Accordingly, what is needed is a simple, safe, and reliable orthopedic rehabilitation mechanism for therapy and rehabilitation of a joint which has undergone reconstruction, prosthesis implant, orthopedic surgery, degradation because of age or diabetes, or the like that does not have the drawbacks of the prior art devices.

SUMMARY OF THE INVENTION

To address the above-discussed deficiencies of the prior art, the present invention provides an orthopedic device for therapy and rehabilitation of joints, a method of manufacture therefor, and a method of operating the same. The orthopedic device, among other possible elements, may include a foot support element configured to substantially support a user's foot or ankle, at least two guide lines each having a first and a second end, wherein each of the first ends are coupleable to the foot support element. The orthopedic device, may further include a control member coupleable to each of the second ends, the control member configured to control the at least two guide lines to flex the user's foot or ankle in a plurality of directions.

As previously noted, the present invention further includes a method for operating an orthopedic device. The method for operating the orthopedic device includes securing a foot or ankle to a foot support element, the foot support element coupled to a control member, and pulling different locations of the control member relative to the foot support element, the at least two guide lines causing the foot support element to flex the ankle or foot in a dorsi flexion direction, plantar flexion direction, inversion direction, eversion direction or any combination thereof.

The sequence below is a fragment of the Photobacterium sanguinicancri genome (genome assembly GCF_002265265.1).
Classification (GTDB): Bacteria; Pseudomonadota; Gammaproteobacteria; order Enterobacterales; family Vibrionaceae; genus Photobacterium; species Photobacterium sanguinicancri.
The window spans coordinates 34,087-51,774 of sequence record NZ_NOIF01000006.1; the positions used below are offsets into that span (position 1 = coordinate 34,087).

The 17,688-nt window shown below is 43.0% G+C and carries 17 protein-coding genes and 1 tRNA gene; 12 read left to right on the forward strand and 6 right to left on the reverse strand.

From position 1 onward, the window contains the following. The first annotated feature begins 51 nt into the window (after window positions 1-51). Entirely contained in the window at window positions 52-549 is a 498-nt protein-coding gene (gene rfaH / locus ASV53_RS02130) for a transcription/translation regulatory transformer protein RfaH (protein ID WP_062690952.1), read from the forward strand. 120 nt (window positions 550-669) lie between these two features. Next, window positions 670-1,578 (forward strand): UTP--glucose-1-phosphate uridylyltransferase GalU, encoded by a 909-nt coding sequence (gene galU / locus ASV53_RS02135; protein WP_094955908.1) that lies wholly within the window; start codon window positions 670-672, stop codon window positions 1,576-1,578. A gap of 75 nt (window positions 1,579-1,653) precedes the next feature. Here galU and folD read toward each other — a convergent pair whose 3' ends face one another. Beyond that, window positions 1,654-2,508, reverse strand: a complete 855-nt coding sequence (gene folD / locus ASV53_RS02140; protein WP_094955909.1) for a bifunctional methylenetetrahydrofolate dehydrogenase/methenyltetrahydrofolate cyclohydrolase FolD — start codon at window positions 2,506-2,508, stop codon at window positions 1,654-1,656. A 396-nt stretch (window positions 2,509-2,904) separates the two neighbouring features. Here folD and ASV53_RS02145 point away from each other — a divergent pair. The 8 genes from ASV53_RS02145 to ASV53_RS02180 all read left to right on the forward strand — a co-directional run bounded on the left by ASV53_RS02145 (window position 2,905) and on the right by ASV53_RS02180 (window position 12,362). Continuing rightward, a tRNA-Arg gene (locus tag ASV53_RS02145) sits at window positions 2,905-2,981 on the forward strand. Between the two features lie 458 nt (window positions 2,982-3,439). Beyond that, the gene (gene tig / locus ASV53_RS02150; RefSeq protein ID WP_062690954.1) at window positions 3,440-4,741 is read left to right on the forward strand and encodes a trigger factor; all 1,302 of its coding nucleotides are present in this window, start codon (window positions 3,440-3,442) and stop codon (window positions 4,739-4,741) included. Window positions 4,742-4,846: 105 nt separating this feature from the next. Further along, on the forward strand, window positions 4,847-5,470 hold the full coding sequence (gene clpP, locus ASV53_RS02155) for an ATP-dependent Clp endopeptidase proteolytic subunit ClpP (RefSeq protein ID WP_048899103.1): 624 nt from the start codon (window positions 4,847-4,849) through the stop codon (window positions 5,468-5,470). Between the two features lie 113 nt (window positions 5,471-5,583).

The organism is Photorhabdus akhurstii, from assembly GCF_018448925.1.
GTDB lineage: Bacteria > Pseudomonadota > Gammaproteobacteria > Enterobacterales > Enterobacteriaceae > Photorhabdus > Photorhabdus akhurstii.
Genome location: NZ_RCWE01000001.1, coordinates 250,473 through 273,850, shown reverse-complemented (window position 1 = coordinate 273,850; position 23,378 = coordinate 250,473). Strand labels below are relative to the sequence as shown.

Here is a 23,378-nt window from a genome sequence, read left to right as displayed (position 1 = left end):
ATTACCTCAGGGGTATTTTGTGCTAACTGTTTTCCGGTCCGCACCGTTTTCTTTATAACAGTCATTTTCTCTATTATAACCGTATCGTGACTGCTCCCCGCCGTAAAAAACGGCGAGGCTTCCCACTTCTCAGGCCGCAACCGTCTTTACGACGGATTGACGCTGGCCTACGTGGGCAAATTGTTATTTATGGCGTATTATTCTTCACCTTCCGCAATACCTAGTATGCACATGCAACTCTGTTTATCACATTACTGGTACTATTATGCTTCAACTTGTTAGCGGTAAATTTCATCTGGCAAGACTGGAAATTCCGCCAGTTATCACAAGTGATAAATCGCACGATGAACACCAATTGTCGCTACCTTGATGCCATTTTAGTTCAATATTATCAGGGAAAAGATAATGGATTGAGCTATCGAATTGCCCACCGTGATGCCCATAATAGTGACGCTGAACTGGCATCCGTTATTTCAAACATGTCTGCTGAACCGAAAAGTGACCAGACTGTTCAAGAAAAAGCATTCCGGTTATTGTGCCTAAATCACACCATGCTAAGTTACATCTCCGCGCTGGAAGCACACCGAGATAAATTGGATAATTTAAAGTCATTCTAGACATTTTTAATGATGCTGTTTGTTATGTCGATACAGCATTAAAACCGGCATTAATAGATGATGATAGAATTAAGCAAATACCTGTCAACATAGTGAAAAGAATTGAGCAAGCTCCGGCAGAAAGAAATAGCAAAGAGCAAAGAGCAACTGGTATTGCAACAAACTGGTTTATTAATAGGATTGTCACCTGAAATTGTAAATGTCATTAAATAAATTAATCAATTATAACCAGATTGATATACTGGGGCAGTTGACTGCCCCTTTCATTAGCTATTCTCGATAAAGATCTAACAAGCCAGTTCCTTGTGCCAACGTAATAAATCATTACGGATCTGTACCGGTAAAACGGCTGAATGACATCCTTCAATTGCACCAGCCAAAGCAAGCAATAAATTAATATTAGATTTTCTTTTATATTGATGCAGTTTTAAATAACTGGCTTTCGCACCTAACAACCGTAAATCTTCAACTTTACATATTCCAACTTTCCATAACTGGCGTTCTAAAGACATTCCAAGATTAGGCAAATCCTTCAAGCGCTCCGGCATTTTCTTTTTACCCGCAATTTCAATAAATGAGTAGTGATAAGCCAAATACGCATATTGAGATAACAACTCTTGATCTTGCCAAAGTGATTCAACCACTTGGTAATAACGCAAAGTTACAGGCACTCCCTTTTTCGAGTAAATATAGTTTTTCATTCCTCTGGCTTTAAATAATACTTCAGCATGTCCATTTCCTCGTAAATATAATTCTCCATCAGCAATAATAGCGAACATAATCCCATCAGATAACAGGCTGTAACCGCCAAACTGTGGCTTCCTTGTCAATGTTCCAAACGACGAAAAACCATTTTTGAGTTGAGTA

The foregoing has outlined preferred and alternative features of the present invention so that those skilled in the art may better understand the detailed description of the invention that follows. Additional features of the invention will be described hereinafter that form the subject of the claims of the invention. Those skilled in the art should appreciate that they can readily use the disclosed conception and specific embodiment as a basis for designing or modifying other structures for carrying out the same purposes of the present invention. Those skilled in the art should also realize that such equivalent constructions do not depart from the spirit and scope of the invention.

BRIEF DESCRIPTION OF THE DRAWINGS

The invention is best understood from the following detailed description when read with the accompanying FIGUREs. It is emphasized that in accordance with the standard practice in the industry, various features are not drawn to scale. In fact, the dimensions of the various features may be arbitrarily increased or reduced for clarity of discussion. Reference is now made to the following descriptions taken in conjunction with the accompanying drawings, in which: